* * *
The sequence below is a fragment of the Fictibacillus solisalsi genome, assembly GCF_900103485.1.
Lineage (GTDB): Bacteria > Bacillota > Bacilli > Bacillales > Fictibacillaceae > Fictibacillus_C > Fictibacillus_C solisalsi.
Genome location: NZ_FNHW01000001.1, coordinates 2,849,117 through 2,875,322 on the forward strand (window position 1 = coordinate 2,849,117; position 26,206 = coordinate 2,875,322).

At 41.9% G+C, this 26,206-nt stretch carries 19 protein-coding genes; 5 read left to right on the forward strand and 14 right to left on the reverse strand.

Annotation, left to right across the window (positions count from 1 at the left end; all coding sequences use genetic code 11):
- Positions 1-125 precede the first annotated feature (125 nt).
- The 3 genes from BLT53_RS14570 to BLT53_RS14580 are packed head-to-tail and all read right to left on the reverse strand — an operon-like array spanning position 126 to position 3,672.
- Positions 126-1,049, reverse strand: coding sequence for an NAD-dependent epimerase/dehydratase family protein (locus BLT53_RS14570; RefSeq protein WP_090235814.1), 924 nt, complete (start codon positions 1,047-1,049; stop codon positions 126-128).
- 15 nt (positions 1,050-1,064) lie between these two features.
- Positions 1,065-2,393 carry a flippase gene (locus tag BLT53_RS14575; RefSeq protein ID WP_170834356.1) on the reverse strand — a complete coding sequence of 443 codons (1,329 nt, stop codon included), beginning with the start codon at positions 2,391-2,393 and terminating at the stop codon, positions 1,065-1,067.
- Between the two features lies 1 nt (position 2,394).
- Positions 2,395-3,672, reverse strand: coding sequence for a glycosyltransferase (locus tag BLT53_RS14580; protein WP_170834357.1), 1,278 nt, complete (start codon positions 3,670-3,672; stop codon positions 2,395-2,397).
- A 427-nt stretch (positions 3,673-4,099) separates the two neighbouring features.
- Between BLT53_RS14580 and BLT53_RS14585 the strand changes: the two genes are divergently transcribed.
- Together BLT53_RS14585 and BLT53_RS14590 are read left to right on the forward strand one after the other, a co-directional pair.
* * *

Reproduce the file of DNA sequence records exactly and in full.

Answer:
The sequence below is a fragment of the Fictibacillus solisalsi genome, assembly GCF_900103485.1.
Lineage (GTDB): Bacteria > Bacillota > Bacilli > Bacillales > Fictibacillaceae > Fictibacillus_C > Fictibacillus_C solisalsi.
Genome location: NZ_FNHW01000001.1, coordinates 2,849,117 through 2,875,322 on the forward strand (window position 1 = coordinate 2,849,117; position 26,206 = coordinate 2,875,322).

At 41.9% G+C, this 26,206-nt stretch carries 19 protein-coding genes; 5 read left to right on the forward strand and 14 right to left on the reverse strand.

Annotation, left to right across the window (positions count from 1 at the left end; all coding sequences use genetic code 11):
- Positions 1-125 precede the first annotated feature (125 nt).
- The 3 genes from BLT53_RS14570 to BLT53_RS14580 are packed head-to-tail and all read right to left on the reverse strand — an operon-like array spanning position 126 to position 3,672.
- Positions 126-1,049, reverse strand: coding sequence for an NAD-dependent epimerase/dehydratase family protein (locus BLT53_RS14570; RefSeq protein WP_090235814.1), 924 nt, complete (start codon positions 1,047-1,049; stop codon positions 126-128).
- 15 nt (positions 1,050-1,064) lie between these two features.
- Positions 1,065-2,393 carry a flippase gene (locus tag BLT53_RS14575; RefSeq protein ID WP_170834356.1) on the reverse strand — a complete coding sequence of 443 codons (1,329 nt, stop codon included), beginning with the start codon at positions 2,391-2,393 and terminating at the stop codon, positions 1,065-1,067.
- Between the two features lies 1 nt (position 2,394).
- Positions 2,395-3,672, reverse strand: coding sequence for a glycosyltransferase (locus tag BLT53_RS14580; protein WP_170834357.1), 1,278 nt, complete (start codon positions 3,670-3,672; stop codon positions 2,395-2,397).
- A 427-nt stretch (positions 3,673-4,099) separates the two neighbouring features.
- Between BLT53_RS14580 and BLT53_RS14585 the strand changes: the two genes are divergently transcribed.
- Together BLT53_RS14585 and BLT53_RS14590 are read left to right on the forward strand one after the other, a co-directional pair.